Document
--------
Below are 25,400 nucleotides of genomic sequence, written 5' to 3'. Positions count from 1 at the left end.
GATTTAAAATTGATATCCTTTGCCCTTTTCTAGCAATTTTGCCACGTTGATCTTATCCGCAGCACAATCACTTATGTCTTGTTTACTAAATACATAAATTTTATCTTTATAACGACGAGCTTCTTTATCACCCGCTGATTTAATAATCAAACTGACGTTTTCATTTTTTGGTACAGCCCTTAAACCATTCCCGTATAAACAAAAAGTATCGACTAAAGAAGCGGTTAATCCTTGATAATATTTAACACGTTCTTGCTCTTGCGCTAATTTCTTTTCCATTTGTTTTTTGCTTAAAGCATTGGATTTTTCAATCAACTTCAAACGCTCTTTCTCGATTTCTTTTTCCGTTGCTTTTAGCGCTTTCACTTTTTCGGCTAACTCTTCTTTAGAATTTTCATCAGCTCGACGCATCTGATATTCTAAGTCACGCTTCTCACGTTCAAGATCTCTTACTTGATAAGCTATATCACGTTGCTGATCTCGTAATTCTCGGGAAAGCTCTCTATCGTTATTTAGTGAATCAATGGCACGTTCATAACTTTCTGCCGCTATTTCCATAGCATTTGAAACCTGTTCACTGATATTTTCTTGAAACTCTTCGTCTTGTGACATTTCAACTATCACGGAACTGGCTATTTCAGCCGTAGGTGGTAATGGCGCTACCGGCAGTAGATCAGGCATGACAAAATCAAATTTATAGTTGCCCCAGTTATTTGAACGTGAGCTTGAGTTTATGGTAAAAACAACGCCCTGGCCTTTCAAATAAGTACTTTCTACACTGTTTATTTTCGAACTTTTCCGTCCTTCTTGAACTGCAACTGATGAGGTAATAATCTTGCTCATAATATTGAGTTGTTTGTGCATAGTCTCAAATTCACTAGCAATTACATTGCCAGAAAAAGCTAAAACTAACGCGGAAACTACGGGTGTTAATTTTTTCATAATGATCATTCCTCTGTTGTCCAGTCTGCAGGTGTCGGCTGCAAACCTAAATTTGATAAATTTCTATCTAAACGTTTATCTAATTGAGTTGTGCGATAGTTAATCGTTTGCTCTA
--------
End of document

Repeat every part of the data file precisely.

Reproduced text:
Below are 25,400 nucleotides of genomic sequence, written 5' to 3'. Positions count from 1 at the left end.
GATTTAAAATTGATATCCTTTGCCCTTTTCTAGCAATTTTGCCACGTTGATCTTATCCGCAGCACAATCACTTATGTCTTGTTTACTAAATACATAAATTTTATCTTTATAACGACGAGCTTCTTTATCACCCGCTGATTTAATAATCAAACTGACGTTTTCATTTTTTGGTACAGCCCTTAAACCATTCCCGTATAAACAAAAAGTATCGACTAAAGAAGCGGTTAATCCTTGATAATATTTAACACGTTCTTGCTCTTGCGCTAATTTCTTTTCCATTTGTTTTTTGCTTAAAGCATTGGATTTTTCAATCAACTTCAAACGCTCTTTCTCGATTTCTTTTTCCGTTGCTTTTAGCGCTTTCACTTTTTCGGCTAACTCTTCTTTAGAATTTTCATCAGCTCGACGCATCTGATATTCTAAGTCACGCTTCTCACGTTCAAGATCTCTTACTTGATAAGCTATATCACGTTGCTGATCTCGTAATTCTCGGGAAAGCTCTCTATCGTTATTTAGTGAATCAATGGCACGTTCATAACTTTCTGCCGCTATTTCCATAGCATTTGAAACCTGTTCACTGATATTTTCTTGAAACTCTTCGTCTTGTGACATTTCAACTATCACGGAACTGGCTATTTCAGCCGTAGGTGGTAATGGCGCTACCGGCAGTAGATCAGGCATGACAAAATCAAATTTATAGTTGCCCCAGTTATTTGAACGTGAGCTTGAGTTTATGGTAAAAACAACGCCCTGGCCTTTCAAATAAGTACTTTCTACACTGTTTATTTTCGAACTTTTCCGTCCTTCTTGAACTGCAACTGATGAGGTAATAATCTTGCTCATAATATTGAGTTGTTTGTGCATAGTCTCAAATTCACTAGCAATTACATTGCCAGAAAAAGCTAAAACTAACGCGGAAACTACGGGTGTTAATTTTTTCATAATGATCATTCCTCTGTTGTCCAGTCTGCAGGTGTCGGCTGCAAACCTAAATTTGATAAATTTCTATCTAAACGTTTATCTAATTGAGTTGTGCGATAGTTAATCGTTTGCTCTA